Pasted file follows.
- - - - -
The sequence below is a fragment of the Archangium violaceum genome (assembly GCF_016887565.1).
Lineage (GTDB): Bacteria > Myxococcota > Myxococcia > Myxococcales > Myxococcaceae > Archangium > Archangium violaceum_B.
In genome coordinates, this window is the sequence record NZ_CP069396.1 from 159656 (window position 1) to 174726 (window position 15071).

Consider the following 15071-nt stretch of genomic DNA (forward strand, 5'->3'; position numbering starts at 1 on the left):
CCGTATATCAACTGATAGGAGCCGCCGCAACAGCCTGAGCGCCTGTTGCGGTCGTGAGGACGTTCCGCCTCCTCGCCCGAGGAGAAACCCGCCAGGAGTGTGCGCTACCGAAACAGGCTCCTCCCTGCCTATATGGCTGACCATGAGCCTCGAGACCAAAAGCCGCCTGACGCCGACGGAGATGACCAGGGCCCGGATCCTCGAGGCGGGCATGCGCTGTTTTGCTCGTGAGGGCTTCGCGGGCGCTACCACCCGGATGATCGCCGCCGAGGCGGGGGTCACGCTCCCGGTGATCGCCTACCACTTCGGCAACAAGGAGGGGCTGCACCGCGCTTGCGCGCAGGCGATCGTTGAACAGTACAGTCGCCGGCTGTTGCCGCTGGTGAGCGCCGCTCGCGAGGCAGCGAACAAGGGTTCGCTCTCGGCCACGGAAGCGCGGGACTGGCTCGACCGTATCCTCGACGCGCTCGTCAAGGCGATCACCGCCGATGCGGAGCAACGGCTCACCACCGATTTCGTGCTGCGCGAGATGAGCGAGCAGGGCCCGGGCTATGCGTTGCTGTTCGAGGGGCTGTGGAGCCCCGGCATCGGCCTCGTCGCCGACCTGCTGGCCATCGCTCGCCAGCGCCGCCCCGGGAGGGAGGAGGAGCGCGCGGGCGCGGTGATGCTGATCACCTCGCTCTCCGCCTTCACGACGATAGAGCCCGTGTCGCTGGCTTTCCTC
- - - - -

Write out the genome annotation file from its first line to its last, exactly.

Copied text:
The sequence below is a fragment of the Archangium violaceum genome (assembly GCF_016887565.1).
Lineage (GTDB): Bacteria > Myxococcota > Myxococcia > Myxococcales > Myxococcaceae > Archangium > Archangium violaceum_B.
In genome coordinates, this window is the sequence record NZ_CP069396.1 from 159656 (window position 1) to 174726 (window position 15071).

Consider the following 15071-nt stretch of genomic DNA (forward strand, 5'->3'; position numbering starts at 1 on the left):
CCGTATATCAACTGATAGGAGCCGCCGCAACAGCCTGAGCGCCTGTTGCGGTCGTGAGGACGTTCCGCCTCCTCGCCCGAGGAGAAACCCGCCAGGAGTGTGCGCTACCGAAACAGGCTCCTCCCTGCCTATATGGCTGACCATGAGCCTCGAGACCAAAAGCCGCCTGACGCCGACGGAGATGACCAGGGCCCGGATCCTCGAGGCGGGCATGCGCTGTTTTGCTCGTGAGGGCTTCGCGGGCGCTACCACCCGGATGATCGCCGCCGAGGCGGGGGTCACGCTCCCGGTGATCGCCTACCACTTCGGCAACAAGGAGGGGCTGCACCGCGCTTGCGCGCAGGCGATCGTTGAACAGTACAGTCGCCGGCTGTTGCCGCTGGTGAGCGCCGCTCGCGAGGCAGCGAACAAGGGTTCGCTCTCGGCCACGGAAGCGCGGGACTGGCTCGACCGTATCCTCGACGCGCTCGTCAAGGCGATCACCGCCGATGCGGAGCAACGGCTCACCACCGATTTCGTGCTGCGCGAGATGAGCGAGCAGGGCCCGGGCTATGCGTTGCTGTTCGAGGGGCTGTGGAGCCCCGGCATCGGCCTCGTCGCCGACCTGCTGGCCATCGCTCGCCAGCGCCGCCCCGGGAGGGAGGAGGAGCGCGCGGGCGCGGTGATGCTGATCACCTCGCTCTCCGCCTTCACGACGATAGAGCCCGTGTCGCTGGCTTTCCTC